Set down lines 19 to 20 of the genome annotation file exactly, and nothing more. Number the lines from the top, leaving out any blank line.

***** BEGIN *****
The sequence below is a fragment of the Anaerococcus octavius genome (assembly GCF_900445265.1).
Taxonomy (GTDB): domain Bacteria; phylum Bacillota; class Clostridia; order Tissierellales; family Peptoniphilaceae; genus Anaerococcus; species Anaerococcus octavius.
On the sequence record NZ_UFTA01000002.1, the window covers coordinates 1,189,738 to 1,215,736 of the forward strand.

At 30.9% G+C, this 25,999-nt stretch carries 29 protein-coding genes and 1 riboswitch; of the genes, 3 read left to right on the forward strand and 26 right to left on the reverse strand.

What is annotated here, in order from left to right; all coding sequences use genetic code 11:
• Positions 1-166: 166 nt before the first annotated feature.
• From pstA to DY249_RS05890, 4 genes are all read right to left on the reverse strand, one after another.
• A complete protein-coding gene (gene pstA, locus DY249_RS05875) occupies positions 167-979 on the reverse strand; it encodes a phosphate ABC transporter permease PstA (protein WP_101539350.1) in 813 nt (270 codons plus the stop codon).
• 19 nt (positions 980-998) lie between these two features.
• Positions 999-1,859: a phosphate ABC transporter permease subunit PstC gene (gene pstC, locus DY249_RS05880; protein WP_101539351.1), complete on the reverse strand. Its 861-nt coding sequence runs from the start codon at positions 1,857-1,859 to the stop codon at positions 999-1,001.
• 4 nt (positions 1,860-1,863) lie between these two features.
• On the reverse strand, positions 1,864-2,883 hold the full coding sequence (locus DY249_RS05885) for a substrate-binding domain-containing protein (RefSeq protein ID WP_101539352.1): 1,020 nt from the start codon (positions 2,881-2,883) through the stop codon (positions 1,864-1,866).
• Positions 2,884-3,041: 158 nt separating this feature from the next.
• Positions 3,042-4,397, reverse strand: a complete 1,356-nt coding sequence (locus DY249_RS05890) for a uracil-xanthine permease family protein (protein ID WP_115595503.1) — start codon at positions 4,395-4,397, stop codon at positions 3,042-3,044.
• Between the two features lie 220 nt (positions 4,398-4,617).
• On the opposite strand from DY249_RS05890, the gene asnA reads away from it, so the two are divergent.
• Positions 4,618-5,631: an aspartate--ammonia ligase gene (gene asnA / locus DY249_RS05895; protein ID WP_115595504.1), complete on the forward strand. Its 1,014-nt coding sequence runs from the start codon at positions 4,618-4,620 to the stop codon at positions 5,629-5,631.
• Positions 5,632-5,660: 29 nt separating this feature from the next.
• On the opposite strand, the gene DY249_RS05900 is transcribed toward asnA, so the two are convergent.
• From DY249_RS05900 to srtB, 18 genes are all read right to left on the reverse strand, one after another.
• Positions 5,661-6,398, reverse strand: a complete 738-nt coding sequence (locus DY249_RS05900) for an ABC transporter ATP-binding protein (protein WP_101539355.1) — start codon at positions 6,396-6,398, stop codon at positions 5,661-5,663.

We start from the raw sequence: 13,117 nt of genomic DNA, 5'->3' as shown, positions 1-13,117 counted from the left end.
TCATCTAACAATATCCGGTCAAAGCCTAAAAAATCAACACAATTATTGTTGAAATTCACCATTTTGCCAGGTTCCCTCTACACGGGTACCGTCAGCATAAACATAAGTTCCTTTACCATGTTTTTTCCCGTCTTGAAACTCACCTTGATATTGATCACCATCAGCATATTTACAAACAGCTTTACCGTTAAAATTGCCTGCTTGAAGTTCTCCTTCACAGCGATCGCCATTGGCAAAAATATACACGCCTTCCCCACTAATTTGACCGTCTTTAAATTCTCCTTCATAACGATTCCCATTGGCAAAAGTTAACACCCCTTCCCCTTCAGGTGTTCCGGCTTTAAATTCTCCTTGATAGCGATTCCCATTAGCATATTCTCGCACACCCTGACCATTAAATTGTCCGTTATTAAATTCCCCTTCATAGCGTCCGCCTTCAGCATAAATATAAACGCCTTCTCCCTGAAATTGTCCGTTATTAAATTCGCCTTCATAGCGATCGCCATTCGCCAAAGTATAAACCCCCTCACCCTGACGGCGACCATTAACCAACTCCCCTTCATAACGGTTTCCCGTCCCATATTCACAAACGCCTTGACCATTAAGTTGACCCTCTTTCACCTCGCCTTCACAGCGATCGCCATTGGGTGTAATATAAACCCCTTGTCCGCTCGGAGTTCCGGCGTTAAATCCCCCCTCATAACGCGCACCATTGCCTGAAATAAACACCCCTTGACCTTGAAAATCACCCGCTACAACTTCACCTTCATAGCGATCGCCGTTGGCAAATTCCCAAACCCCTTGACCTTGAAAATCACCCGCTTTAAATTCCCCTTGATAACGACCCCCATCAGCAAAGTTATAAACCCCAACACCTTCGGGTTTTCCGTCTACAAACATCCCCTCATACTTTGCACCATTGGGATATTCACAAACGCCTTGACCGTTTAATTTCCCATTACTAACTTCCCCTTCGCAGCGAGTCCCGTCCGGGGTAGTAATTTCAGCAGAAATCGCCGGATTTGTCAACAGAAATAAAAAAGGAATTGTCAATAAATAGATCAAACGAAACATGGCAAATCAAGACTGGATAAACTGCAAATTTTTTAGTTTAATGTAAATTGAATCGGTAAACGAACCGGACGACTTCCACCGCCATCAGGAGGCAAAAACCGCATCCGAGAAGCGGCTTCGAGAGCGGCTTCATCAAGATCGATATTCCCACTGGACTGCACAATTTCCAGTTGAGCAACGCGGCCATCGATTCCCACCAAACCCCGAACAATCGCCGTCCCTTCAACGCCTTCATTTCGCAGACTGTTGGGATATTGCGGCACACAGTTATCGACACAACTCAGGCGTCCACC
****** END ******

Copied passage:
• On the opposite strand, the gene DY249_RS05900 is transcribed toward asnA, so the two are convergent.
• From DY249_RS05900 to srtB, 18 genes are all read right to left on the reverse strand, one after another.